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Angel Gurría, Secrétaire général de l'OCDE

Video Message for the October Meeting of the OECD Global Parliamentary Network

 

Transcript of the Video Message by Angel Gurría

OECD Secretary-General

1 OCtober 202 - OECD, Paris

 

 



Welcome to the October edition of the Global Parliamentary Network (GPN) meeting. Let me thank all of you for joining us under these exceptional circumstances.Welcome to the October edition of the Global Parliamentary Network (GPN) meeting. Let me thank all of you for joining us under these exceptional circumstances.


The world is in the grip of the worst health, social and economic crisis of our lifetime. It is costing many lives and threatening the stability of our democracies, our economies and our societies, with developing countries likely to be hit the hardest. Our Interim Economic Outlook, released two weeks ago, projects that global GDP will contract 4.5% this year. Every member of the G20, except China, is in recession.

 

A fragile recovery

At the OECD, we have been actively supporting our Members and Partners throughout the crisis. As part of our response, we launched a Digital Hub on Tackling the Coronavirus where we have published more than 145 policy briefs and we have organised three virtual Ministerial Council Roundtables, as well as targeted COVID-19 Ministerial briefings for a number of our Member countries.


We have also supported global fora, such as the G20, in developing a collective and coordinated multilateral response to the crisis. By leveraging the full range of OECD expertise, we have informed the discussions of all the G20 extraordinary ministerial and Leader’s meetings since the inception of the crisis.


In OECD countries, government support has aimed at protecting lives and livelihoods. Overall household spending bounced back strongly following de-confinement, more recently however, the pace of the recovery has lost some of its momentum. In some countries, consumption is still below the pre-crisis levels, or shows signs of plateauing. New restrictions being imposed to tackle the resurgence of the virus are likely to have slowed the ongoing recovery.


The challenge is to prevent a low growth trap that would also damage employment in the long-term. Fiscal, monetary and structural policy support needs to be maintained to build confidence, but at the same time, governments need to make this support more targeted and adaptable to changing conditions.


Moreover, until a vaccine or effective treatment becomes available, testing, tracking, tracing and isolating, together with stringent hygiene measures, are the only way to avoid or limit mobility restrictions that induce high economic costs.

 

Building Back Better

Going forward, we need to start focusing on a new normal. We cannot aspire to go back to what we had before the crisis. This time, we need to ‘build back better’ and enact an inclusive, green, sustainable and resilient recovery from COVID-19.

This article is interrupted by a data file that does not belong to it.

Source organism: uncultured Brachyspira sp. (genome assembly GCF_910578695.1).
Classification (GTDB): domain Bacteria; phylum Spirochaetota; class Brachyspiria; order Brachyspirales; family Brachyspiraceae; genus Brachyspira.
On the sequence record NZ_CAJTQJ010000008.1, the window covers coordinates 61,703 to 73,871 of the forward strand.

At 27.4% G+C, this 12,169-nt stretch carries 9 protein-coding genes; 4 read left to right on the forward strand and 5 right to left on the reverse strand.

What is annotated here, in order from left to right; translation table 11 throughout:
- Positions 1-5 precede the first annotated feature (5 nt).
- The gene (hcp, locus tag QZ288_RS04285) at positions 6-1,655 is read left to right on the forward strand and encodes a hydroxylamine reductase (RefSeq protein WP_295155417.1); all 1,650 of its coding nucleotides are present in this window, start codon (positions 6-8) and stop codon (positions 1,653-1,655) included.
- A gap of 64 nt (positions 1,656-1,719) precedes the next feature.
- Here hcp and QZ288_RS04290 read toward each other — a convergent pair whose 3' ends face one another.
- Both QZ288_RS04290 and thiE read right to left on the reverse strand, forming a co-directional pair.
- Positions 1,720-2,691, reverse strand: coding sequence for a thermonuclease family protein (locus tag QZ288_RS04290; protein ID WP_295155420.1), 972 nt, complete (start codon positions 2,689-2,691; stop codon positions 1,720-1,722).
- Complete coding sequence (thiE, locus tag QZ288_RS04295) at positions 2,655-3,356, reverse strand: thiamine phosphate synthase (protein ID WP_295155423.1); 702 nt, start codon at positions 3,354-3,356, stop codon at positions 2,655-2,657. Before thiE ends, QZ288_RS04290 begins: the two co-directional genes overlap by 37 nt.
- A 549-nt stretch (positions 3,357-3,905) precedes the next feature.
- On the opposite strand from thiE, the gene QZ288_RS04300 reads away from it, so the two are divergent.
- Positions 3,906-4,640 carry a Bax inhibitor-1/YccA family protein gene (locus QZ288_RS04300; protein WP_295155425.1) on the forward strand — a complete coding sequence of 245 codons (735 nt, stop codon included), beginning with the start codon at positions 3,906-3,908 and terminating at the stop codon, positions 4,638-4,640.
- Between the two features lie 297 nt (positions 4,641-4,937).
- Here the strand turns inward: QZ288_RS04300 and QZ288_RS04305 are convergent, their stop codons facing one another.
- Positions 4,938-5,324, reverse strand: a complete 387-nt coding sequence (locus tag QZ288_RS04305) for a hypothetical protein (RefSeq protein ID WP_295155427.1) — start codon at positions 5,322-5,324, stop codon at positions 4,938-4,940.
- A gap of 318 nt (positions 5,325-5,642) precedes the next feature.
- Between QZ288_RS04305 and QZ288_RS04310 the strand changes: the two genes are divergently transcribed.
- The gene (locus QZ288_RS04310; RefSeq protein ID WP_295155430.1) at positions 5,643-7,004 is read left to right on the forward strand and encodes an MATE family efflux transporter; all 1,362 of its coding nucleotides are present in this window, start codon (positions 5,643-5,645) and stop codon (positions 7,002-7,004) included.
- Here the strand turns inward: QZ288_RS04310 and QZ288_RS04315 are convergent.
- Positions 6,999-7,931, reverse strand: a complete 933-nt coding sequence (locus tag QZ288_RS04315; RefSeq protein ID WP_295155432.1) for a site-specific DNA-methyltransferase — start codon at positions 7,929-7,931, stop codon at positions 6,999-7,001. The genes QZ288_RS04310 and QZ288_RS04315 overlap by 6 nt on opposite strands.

Parliamentarians, your role as the elected ‘voice’ of the people is crucial in this respect. You must be the protagonists in helping us find solutions to build back better. Let me highlight a number of important challenges where your contributions will be of utmost importance.


First, reinforcing the capacity of the health system should be a priority, to ensure the system is not overwhelmed by the ongoing pandemic, and to build resilience to future shocks. Likewise, we must act swiftly to build social protection systems that work for all, with rights regardless of employment status. Governments also need to adjust support packages to sustain viable jobs and help create new ones, particularly focusing on the most vulnerable workers.


Second, we need to ensure education outcomes for all. Remote learning has become a lifeline for education continuity, but close attention must be paid to ensure that technology does not further amplify existing inequalities in access and learning quality. And remember, technology can amplify the work of great teachers, but it will not replace them.


Third, we must consider resilience in finance, both in the system itself and in the roles of capital and investors in making economic and social systems more dynamic and able to withstand external shocks. The rise in environmental, social and governance investing, the focus of the 2020 OECD Business and Finance Outlook that we launched on Tuesday, is a positive development in this respect.


Last but not least, the world has not escaped from worsening climate change and severe biodiversity losses. Without significant changes to our economic systems, the social and economic impacts of these crises will be long-lasting and will unquestionably eclipse those of COVID-19. We need to ensure that the recovery goes hand-in-hand with our green efforts. This means restructuring key sectors toward low emissions, job creation and new business in green sectors and activities, such as renewable energy, energy efficiency, ecosystem restoration and organic agriculture.

 

Ladies and Gentlemen,


We need to champion systems that are more resilient to future shocks, that put people and the planet at the centre. For that, we need to re-evaluate our theories, our policies, our frameworks and standards. Only by acting together, swiftly and decisively can we change our course and focus on creating a healthier, greener and fairer world.


The OECD is ready to work with and for you in designing, developing and delivering better policies for better lives. Please count on us!  Thank you.

 

 

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